They Need To Be Fed 2 is a workmanlike follow-up to 2011’s gravity-based platform puzzler that offers enough new tweaks and visual flourishes to rope in series fans, while boasting a wealth of content (close to 100 levels with remixed stages in “Epic” mode) and a simplicity of design that should be an appealing proposition to newcomers.
Running along the outside of – and hopping between – platforms with their own gravitational pull, the goal is to guide your suicidal silhouette to the plant waiting hungrily at the top of the food chain and the end of each bite-size stage. It’s not as easy as it sounds, of course, with all manner of timed traps and treachery, from spiked platforms to scurrying foes, obscuring your path to an honourable death.
The series has a unique visual identity which, along with its gameplay, is indebted to titles outside of the Apple ecosystem (its debut was in the PC indie scene). There’s the Patapon aesthetic, all blocky colour and thick matte black, the LocoRoco-esque leaps and bounds and the crisp, hip audio design of Sound Shapes. Couple this trinity of overt SCE inspiration with the infrequent but irksome nightmare of the controls – the game is crying out for a D-pad to help navigate disorienting instances of juggling reflex and logic-based tasks on the underside of a platform where controls are inverted, for example – and you can’t help but feel They Need To Be Fed would be more at home on, say, PS Vita.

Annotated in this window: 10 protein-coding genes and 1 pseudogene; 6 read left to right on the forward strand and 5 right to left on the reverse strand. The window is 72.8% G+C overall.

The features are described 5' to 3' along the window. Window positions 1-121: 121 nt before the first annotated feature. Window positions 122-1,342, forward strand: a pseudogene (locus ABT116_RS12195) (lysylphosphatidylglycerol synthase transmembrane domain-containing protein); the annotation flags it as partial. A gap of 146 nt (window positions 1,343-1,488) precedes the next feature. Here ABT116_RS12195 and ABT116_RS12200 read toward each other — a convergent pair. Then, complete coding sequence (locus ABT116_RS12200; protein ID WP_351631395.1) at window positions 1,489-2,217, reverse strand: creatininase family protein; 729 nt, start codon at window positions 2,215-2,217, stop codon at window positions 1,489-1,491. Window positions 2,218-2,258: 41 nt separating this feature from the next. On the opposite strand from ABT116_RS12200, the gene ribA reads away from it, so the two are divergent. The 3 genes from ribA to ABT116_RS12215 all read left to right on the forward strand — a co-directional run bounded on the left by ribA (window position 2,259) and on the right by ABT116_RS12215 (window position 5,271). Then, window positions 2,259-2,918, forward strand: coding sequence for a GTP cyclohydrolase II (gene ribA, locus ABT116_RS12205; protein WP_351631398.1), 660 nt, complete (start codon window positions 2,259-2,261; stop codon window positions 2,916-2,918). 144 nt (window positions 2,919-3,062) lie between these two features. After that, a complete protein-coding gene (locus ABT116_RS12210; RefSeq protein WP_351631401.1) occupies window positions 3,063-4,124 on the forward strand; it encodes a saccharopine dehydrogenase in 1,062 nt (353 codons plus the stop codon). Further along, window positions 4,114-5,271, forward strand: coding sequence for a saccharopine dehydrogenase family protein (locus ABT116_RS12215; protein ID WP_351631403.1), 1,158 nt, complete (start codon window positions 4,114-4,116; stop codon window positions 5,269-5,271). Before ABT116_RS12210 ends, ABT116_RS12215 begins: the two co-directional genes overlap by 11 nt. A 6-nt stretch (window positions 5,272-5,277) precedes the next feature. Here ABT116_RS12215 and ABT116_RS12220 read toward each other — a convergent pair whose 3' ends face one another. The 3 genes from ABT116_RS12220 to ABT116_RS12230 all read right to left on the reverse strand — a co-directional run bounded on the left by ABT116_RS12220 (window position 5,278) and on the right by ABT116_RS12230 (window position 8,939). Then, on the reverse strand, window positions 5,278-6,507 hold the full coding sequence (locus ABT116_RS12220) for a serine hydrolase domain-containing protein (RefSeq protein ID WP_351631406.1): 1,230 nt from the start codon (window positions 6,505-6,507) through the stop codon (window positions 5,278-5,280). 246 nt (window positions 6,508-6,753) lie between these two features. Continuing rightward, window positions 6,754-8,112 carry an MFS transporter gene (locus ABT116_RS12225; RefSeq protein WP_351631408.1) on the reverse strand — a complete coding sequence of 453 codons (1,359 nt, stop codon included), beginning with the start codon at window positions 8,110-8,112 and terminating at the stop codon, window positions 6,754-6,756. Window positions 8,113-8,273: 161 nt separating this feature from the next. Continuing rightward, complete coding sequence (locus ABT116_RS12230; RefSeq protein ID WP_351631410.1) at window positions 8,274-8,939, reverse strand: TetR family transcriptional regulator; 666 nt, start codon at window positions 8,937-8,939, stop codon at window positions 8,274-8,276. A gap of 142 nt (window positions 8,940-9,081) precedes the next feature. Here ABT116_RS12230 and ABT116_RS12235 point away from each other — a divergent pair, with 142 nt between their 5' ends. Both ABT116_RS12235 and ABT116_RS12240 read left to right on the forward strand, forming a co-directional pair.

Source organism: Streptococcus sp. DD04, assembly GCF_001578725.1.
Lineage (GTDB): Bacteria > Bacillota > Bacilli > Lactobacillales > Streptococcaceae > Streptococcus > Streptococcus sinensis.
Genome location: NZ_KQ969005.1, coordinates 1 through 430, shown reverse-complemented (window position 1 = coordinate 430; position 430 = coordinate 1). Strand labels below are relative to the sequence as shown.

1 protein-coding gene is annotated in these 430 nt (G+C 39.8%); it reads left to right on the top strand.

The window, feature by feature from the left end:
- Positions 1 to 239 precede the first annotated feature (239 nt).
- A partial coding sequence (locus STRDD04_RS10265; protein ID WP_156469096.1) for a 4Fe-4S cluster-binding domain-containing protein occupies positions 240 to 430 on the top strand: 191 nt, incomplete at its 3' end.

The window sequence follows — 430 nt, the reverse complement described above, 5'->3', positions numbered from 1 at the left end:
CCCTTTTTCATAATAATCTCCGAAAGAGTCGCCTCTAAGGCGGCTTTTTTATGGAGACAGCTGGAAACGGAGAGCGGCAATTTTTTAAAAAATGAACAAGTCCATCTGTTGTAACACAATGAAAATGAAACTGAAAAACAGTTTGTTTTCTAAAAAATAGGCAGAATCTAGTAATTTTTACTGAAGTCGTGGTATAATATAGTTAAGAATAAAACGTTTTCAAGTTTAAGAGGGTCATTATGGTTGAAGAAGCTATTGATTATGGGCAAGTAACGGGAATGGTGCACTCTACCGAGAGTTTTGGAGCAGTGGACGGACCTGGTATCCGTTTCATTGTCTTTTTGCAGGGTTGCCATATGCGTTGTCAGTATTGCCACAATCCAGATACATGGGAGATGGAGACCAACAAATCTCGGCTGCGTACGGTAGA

A level design and stylistic triumph but often a frustrating puzzler for the wrong reasons, They Need To Be Fed 2 is a good iOS game. But it could become a great game if it mimicked its hero and jumped to other platforms.